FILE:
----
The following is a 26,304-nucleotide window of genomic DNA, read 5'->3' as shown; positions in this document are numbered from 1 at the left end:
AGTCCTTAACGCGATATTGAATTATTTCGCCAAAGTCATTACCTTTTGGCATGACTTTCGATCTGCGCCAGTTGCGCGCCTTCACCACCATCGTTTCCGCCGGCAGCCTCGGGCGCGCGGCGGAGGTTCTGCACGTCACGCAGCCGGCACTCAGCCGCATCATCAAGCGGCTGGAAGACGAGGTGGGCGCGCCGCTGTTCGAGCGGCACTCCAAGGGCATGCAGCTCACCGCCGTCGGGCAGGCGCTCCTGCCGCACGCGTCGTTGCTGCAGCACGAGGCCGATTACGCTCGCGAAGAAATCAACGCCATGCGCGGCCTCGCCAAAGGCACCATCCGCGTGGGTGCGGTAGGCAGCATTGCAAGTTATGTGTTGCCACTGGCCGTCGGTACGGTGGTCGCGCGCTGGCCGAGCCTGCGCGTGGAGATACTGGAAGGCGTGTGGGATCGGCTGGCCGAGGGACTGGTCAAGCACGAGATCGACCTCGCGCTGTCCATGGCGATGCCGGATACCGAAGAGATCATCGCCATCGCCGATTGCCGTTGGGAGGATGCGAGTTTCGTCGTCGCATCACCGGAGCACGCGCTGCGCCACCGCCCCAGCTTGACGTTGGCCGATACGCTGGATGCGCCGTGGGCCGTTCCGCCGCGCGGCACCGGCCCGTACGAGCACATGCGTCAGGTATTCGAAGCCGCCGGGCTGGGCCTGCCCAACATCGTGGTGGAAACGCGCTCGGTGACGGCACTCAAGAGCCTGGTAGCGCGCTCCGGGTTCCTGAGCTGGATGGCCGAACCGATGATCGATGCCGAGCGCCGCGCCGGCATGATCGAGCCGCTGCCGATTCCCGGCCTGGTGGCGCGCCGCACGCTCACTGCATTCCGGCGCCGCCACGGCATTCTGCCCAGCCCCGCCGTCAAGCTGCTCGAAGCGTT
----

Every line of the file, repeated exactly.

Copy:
The following is a 26,304-nucleotide window of genomic DNA, read 5'->3' as shown; positions in this document are numbered from 1 at the left end:
AGTCCTTAACGCGATATTGAATTATTTCGCCAAAGTCATTACCTTTTGGCATGACTTTCGATCTGCGCCAGTTGCGCGCCTTCACCACCATCGTTTCCGCCGGCAGCCTCGGGCGCGCGGCGGAGGTTCTGCACGTCACGCAGCCGGCACTCAGCCGCATCATCAAGCGGCTGGAAGACGAGGTGGGCGCGCCGCTGTTCGAGCGGCACTCCAAGGGCATGCAGCTCACCGCCGTCGGGCAGGCGCTCCTGCCGCACGCGTCGTTGCTGCAGCACGAGGCCGATTACGCTCGCGAAGAAATCAACGCCATGCGCGGCCTCGCCAAAGGCACCATCCGCGTGGGTGCGGTAGGCAGCATTGCAAGTTATGTGTTGCCACTGGCCGTCGGTACGGTGGTCGCGCGCTGGCCGAGCCTGCGCGTGGAGATACTGGAAGGCGTGTGGGATCGGCTGGCCGAGGGACTGGTCAAGCACGAGATCGACCTCGCGCTGTCCATGGCGATGCCGGATACCGAAGAGATCATCGCCATCGCCGATTGCCGTTGGGAGGATGCGAGTTTCGTCGTCGCATCACCGGAGCACGCGCTGCGCCACCGCCCCAGCTTGACGTTGGCCGATACGCTGGATGCGCCGTGGGCCGTTCCGCCGCGCGGCACCGGCCCGTACGAGCACATGCGTCAGGTATTCGAAGCCGCCGGGCTGGGCCTGCCCAACATCGTGGTGGAAACGCGCTCGGTGACGGCACTCAAGAGCCTGGTAGCGCGCTCCGGGTTCCTGAGCTGGATGGCCGAACCGATGATCGATGCCGAGCGCCGCGCCGGCATGATCGAGCCGCTGCCGATTCCCGGCCTGGTGGCGCGCCGCACGCTCACTGCATTCCGGCGCCGCCACGGCATTCTGCCCAGCCCCGCCGTCAAGCTGCTCGAAGCGTT